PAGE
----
Surprisingly, the landscape and diversity of Organ Pipe isn't evident until you're in the the heart of the place. Driving south through Ajo and Why, all you see is a basic creosote desert with the occasional mesquite, palo verde or sajuaro to break up the scene. We started to worry that we had driven 170 miles from Yuma, AZ just to see the same desert that surrounds Yuma. It's actually 20 miles further South past Why, Az where the desert starts to get interesting.
Like most places, the best parts are not seen from a car. We ended up driving about 80 miles within the park, but the best parts of the park were on the 60 miles of hiking we did in the backcountry. The most impressive scenery was on the side trails where only the smugglers and the Boarder Patrol travel. These areas have been closed for years due to "illegal activity"and have just been reopened.
A favorite place for travelers over the centuries and for smugglers today is a remote spot called Dripping Springs. The plant diversity just explodes in this wet little ecosystem in the mountains.
A constant flow of water fills the basin in this cave and has saved lives for centuries.
This view looking North from the saddle above the spring is what the smugglers see before they bed down here for the night.
This little steel fence runs for about 40 miles along the mexican border on the southern end of Organ Pipe. It was put in to stop drug smugglers from driving across the border. It's too remote for foot traffic in this area.
And the traditional 30 foot tall anti-personnel fence.
This old bull snake was a surprise to see spread across the trail. It was about 68 degrees, usually too cool for the snakes to come out. He was over five feet long and looked like he may have just had something to eat.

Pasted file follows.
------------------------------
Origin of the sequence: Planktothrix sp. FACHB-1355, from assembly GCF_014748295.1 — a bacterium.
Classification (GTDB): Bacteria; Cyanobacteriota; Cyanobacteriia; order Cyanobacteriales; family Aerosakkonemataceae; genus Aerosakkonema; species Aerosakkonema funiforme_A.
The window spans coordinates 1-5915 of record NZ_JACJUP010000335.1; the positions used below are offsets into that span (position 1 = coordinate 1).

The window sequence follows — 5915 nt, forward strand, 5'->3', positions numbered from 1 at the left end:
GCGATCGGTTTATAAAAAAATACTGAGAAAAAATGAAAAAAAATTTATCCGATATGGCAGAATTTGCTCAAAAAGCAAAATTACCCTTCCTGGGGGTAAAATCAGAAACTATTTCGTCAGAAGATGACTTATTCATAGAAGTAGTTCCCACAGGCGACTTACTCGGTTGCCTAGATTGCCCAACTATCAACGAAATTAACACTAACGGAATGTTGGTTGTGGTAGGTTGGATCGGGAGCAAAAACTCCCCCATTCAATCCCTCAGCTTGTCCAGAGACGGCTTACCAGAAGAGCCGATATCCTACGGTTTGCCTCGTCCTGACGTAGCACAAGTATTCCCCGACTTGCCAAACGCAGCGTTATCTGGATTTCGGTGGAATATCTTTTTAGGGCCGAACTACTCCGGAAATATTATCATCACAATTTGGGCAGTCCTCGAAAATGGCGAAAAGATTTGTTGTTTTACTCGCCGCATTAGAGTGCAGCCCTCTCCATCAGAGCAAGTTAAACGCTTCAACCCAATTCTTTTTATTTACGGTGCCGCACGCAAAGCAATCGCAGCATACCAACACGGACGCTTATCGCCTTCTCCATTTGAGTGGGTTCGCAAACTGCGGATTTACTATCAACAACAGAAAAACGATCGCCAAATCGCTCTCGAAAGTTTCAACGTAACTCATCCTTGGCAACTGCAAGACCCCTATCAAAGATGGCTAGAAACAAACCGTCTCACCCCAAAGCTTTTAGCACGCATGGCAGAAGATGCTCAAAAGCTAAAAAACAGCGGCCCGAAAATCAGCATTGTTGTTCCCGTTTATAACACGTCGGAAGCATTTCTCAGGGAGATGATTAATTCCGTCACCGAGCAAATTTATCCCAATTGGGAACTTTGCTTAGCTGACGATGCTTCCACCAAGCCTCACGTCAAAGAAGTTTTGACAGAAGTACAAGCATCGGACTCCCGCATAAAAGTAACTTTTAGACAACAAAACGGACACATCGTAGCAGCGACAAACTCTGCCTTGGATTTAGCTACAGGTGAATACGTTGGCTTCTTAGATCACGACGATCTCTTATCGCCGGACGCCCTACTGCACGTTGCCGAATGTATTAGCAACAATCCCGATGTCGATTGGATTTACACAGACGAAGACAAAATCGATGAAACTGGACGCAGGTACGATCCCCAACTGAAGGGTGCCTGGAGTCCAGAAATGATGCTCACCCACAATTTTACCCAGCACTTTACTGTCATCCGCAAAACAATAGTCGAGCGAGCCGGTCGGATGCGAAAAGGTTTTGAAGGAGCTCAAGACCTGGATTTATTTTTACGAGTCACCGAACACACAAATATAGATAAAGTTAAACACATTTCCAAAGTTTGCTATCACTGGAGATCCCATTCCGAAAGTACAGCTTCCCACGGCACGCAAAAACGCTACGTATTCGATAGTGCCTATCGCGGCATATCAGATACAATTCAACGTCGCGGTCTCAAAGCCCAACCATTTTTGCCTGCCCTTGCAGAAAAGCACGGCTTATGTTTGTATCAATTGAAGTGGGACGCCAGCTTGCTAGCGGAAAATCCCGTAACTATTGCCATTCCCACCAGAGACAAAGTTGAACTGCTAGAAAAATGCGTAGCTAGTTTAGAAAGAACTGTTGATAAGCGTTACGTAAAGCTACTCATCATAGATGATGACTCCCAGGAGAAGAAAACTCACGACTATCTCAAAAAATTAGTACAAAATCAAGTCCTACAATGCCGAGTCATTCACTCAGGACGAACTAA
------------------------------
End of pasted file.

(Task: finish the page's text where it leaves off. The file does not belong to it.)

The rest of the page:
There are abandoned mines all over AZ. Organ Pipe has at least a dozen that we could find. Here's the old store building for the Victoria Mine.
Some impressive thick stone wall and window/door frame construction.
We've been lucky in finding unusual desert inhabitants in the backcountry. Last year we stumbled upon a large desert tortoise and this year we found a grove of rare elephant trees. Most people don't get excited about trees, but these are almost impossible to find outside of a botanical garden. About seven miles into a hike one day we found a grove of ten trees. Not only were there a lot of trees, but they were also the biggest we've ever seen. These trees are in the same family as frankincense and myrrh. When you rub the leaves of an elephant tree it smells like frankincense (kind of a sweet and citrusy fresh pine). FWIW, myrhh tends more towards the black licorice, resiny aroma spectrum.
Just thought we'd include this picture because for some reason the camera made an interesting special effect. It's just a basic, low-cost point and shoot Nikon Coolpix pocket camera.